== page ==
The deal with the devil – synergism between disease and other factors
Infectious diseases often do not drive populations to extinction, rather reduce and isolate wildlife so that they are vulnerable to other factors. This is what we are now learning about the fatal, contagious cancer of Tasmanian devils called Devil Facial Tumor Disease (DFTD).
Ten years ago DFTD was predicted to cause complete extinction of the Tasmanian devil. The disease has decimated the devil population by 80%, but remaining populations seem to be hanging on. The latest infectious disease models suggest that there is hope that the species might survive and adapt to the disease. While this is good news for the devil, it should not create a false sense of security or imply that Tasmanian devils will recover and be okay.
Tasmanian devil numbers are a fraction of what they used to be, currently estimated at 10,000-25,000 devils in the wild, which is a mere 20% of their population size 20 years ago. Now, other factors start becoming increasingly important. Two of these factors are roadkill and wildfires. When these factors interact with an infectious disease that already has substantially reduced population sizes to a fraction of what they once were, then you can get synergistic effects that can push a species to the brink of extinction.
Roadkill is a massive problem in Tasmania, to the point that Tasmania has been dubbed the roadkill capital of the world, with more animals dying per kilometer of road than anywhere else. The main reason for this large death toll is the high density of wild animals and their proximity to humans. Tasmania has many roads that go to remote places and through forests, which can make interaction with wildlife more likely, especially during dusk and dawn. On average, 32 animals die every hour on Tasmanian roads. Roadkill can have a big impact on devil populations that live close to roads. Tasmanian devils are mainly scavengers, and will, therefore, be attracted to roadkill, making it more likely for them to be hit by a car.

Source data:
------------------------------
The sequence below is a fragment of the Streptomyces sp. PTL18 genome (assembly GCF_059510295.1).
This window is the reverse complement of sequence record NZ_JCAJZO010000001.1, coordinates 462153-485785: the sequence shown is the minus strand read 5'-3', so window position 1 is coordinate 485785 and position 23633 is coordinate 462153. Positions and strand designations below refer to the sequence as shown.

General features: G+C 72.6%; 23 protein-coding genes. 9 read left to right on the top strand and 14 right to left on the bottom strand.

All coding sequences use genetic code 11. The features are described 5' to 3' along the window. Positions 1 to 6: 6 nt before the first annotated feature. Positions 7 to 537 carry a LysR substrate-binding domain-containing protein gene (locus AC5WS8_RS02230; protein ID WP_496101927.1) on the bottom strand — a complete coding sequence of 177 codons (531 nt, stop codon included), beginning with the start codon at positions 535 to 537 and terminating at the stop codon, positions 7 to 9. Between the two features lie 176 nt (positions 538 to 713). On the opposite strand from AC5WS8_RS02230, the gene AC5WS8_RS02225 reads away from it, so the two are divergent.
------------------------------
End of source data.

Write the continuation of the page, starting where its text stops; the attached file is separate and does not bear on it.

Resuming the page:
Tasmanian devil survival is further jeopardized when factoring in wildfires. We all saw the massive wildfires on the Australian continent that burned large areas from the end of 2019 to the beginning of 2020. With climate change getting worse and global temperatures on the rise, the risk and severity of wildfires are expected to increase. These wildfires can pose a serious risk to the devil population, whose numbers have already been devastated by disease.
Ecosystems are complex, and even though it is simpler to look at disease alone and predict future spread, we should always strive to consider the multitude of factors that can impact a population, and what can be done to conserve the species we have.
San Diego Zoo Global is collaborating with the Save the Tasmanian Devil Program and the University of Saskatchewan’s Computational Epidemiology and Public Health Informatics Lab to develop an Island-scale computer model. This model simulates individual Tasmanian Devils and the landscape they live in, to assess the spread of DFTD. The model also uses additional data such as roadkill locations to assess local threats, such as roads, to better evaluate the threat of disease in the context of other interacting factors that may push Tasmanian devils to the brink of extinction. Taking all these factors into account will help us paint a more complete picture and assess how to best save the Tasmanian Devil.
Lea Lamp is a University of Saskatchewan graduate student, working with Dr. Carmel Witte to construct a computer model to inform Tasmanian devil recovery in the face of DFTD – the contagious cancer that is driving populations to extinction.